Beaumont Foundation honors legal giant Joe Tonahill

Marilyn Tennissen Apr. 3, 2007, 1:00pm

Joe Tonahill Jr. addresses media at Lamar University for the announcement of the $100,000 Joe Tonahill scholarship in honor of his late father.

Joe Tonahill may have become known for defending Jack Ruby, but the lawyer from Jasper, Texas, may now be known for helping students go to college.

On April 3, Lamar University and the Beaumont Foundation of America announced the $100,000 Southeast Texas Legends-Joe Tonahill Scholarship. The scholarship will assist under-served individuals who attend Lamar, University President James Simmons said at a ceremony and news conference in the University Reception Center of the Mary and John Gray Library.

For more than 50 years, Tonahill practiced law in Jasper and tried cases across the country dealing with worker protection, product liability and jury reform.

Joe Tonahill was born Nov. 4, 1913, in Hughes Spring, Cass County, Texas, and graduated from high school in Port Arthur in 1932. He died in November 2001 at age 89.

"Joe Tonahill was larger than life, in spirit, generosity and character as well as in stature," Simmons said in a press release. "It is appropriate that this scholarship bear his name, for Joe Tonahill spent his life helping people. This generous gift will enable the name of Joe Tonahill to endure in the lives of students pursuing the dream of higher education."

"Joe was an unusual lawyer, one of a rare breed who could try almost any type of case," the press release stated, quoting his son-in-law, Richard Hile, an Austin lawyer and Lamar graduate who practiced law with Tonahill from 1975 to 1992 in Jasper. "There were no limits on Joe's practice or his imagination."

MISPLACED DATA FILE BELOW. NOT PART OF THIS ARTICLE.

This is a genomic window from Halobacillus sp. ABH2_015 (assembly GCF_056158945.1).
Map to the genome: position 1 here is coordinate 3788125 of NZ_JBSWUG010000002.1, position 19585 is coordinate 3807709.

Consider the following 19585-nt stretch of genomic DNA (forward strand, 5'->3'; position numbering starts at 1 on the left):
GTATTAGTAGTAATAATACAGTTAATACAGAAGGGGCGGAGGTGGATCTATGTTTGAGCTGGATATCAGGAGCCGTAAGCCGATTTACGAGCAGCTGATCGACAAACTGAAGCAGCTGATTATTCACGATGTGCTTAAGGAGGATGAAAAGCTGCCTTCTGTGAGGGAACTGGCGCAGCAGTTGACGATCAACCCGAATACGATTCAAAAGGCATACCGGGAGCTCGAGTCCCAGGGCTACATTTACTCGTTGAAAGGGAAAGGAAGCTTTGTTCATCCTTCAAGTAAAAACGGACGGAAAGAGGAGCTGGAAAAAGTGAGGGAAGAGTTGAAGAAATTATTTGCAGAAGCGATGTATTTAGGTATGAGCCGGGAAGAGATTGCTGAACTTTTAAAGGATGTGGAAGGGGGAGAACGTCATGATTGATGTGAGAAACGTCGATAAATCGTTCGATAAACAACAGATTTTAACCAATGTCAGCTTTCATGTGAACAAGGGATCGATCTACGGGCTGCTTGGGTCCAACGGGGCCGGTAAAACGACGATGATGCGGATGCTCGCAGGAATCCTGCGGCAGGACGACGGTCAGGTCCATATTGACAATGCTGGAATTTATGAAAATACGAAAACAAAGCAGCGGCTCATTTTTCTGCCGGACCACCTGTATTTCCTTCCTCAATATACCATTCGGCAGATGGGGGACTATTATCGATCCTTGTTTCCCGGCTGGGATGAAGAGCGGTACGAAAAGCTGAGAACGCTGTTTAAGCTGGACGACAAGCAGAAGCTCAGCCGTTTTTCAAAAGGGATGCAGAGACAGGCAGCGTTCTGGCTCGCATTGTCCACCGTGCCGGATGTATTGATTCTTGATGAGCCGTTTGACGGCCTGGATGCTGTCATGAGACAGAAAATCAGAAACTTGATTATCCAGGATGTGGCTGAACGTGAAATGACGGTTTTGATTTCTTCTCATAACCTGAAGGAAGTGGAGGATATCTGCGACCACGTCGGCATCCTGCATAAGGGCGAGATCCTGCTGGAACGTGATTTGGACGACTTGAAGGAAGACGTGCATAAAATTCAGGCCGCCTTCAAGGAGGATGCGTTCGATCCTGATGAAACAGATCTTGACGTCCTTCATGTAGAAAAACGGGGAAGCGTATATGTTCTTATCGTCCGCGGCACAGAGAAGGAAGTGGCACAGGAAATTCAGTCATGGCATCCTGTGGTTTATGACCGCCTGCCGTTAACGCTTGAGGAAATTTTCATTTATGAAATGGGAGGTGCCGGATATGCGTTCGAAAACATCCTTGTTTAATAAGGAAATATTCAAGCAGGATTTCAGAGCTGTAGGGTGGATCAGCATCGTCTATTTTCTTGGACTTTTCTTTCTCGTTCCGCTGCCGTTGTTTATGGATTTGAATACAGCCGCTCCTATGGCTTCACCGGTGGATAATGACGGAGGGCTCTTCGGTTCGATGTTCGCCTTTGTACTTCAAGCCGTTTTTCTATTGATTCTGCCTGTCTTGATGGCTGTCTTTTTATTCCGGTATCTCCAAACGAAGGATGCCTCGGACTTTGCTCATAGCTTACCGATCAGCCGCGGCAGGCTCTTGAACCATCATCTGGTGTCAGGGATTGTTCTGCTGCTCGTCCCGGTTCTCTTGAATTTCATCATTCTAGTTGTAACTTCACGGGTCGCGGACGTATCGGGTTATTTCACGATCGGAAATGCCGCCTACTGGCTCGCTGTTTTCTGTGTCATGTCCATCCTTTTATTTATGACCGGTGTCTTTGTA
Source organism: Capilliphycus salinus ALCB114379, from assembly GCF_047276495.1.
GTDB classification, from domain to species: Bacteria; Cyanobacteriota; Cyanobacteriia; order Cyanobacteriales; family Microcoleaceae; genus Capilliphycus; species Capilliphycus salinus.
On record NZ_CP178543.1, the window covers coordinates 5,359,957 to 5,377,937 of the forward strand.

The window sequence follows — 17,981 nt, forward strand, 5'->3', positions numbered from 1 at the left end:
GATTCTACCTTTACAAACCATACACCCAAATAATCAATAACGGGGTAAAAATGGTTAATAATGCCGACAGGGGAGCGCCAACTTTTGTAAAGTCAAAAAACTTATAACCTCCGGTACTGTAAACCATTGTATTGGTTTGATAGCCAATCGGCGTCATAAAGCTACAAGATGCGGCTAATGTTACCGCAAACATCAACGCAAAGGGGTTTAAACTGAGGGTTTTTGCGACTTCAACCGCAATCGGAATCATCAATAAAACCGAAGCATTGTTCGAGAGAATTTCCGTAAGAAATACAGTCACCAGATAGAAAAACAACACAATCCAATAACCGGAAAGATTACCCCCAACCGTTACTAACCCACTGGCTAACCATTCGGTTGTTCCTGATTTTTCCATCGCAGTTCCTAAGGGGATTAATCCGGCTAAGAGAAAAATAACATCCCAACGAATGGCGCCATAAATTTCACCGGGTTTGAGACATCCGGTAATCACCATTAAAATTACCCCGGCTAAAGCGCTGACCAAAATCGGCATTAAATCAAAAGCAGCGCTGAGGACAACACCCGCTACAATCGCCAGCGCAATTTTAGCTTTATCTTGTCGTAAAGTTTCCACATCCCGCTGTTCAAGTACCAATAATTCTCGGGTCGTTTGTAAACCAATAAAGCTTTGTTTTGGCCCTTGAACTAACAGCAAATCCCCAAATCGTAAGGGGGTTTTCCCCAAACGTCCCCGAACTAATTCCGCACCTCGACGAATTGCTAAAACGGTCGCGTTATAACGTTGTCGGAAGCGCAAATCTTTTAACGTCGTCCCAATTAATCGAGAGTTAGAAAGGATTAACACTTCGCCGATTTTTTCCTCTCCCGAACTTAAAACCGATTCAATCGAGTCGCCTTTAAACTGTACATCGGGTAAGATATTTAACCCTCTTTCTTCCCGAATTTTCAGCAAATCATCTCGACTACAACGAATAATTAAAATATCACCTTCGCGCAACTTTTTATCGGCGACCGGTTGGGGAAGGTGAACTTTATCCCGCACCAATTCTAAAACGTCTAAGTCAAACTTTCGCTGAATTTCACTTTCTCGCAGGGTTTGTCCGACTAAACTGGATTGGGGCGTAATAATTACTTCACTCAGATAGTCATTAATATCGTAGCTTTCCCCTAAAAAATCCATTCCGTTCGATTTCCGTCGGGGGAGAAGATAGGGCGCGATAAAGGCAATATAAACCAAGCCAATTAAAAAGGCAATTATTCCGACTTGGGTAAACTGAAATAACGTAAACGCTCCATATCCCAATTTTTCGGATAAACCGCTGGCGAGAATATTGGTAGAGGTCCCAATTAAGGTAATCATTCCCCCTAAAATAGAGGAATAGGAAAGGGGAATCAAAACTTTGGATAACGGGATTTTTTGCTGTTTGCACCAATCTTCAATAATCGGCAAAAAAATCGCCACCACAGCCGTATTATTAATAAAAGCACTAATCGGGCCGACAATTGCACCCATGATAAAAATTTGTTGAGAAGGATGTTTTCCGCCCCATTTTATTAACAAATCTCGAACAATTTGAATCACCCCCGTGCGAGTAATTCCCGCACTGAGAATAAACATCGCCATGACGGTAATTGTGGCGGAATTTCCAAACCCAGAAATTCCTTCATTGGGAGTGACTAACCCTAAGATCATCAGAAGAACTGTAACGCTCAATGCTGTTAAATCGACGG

In November 1963, Tonahill gained national attention when he was employed by Dallas nightclub owner Jack Ruby to defend him against the charge of murdering Lee Harvey Oswald. Oswald had been arrested as a suspect in the assassination of President John F. Kennedy.

Tonahill remained loyal to Ruby even after the Ruby family tried to dismiss him from the case.

"I told them I wasn't getting out of it because this man was facing the death penalty and I had guaranteed him I would go with him all the way to the U.S. Supreme Court," Tonahill said in a 1998 interview. "I was going to keep fighting because I knew this man was ill."

Ruby's conviction was reversed on appeal, and, said Tonahill, "The judge who wrote the opinion complimented me very highly."

"It was a fascinating case, a hard case," he said. "I met a lot of interesting people."

But Tonahill's friends and family say he became a legend for many more reasons than the Ruby case.

"It is the way he treated people, his clients especially," said Mildred Elmore, Tonahill's oldest daughter, said Tuesday. "He did not meet a stranger, and he put himself the same level of the person he was talking to. He did not put on airs . . . He was country, but he was brilliant in the courtroom.

During his lengthy career, Tonahill tried 50 to 60 jury cases a year, from Texas, Louisiana, Arkansas and Alabama to Colorado, Wyoming, California and New York as well as before the U.S. Supreme Court.

"I always hated to see my cases end because the experience was so exhilarating," he said in a 1998 interview. "I loved the idea of trying cases."

Tonahill joined the American Trial Lawyers Association in 1946 and went on to co-found the Texas Trial Lawyers Association. He also served in the National Association of Criminal Defense Lawyers, International Academy of Trial Lawyers and International Society of Barristers.

The Southern Trial Lawyers Association honored him with its War Horse Award and in 1994 he received the Champion of Justice Award at the American Trial Lawyers Association Stalwarts Banquet in Chicago.

An organization bearing his name – the Tonahill Society – meets once a year to honor him.

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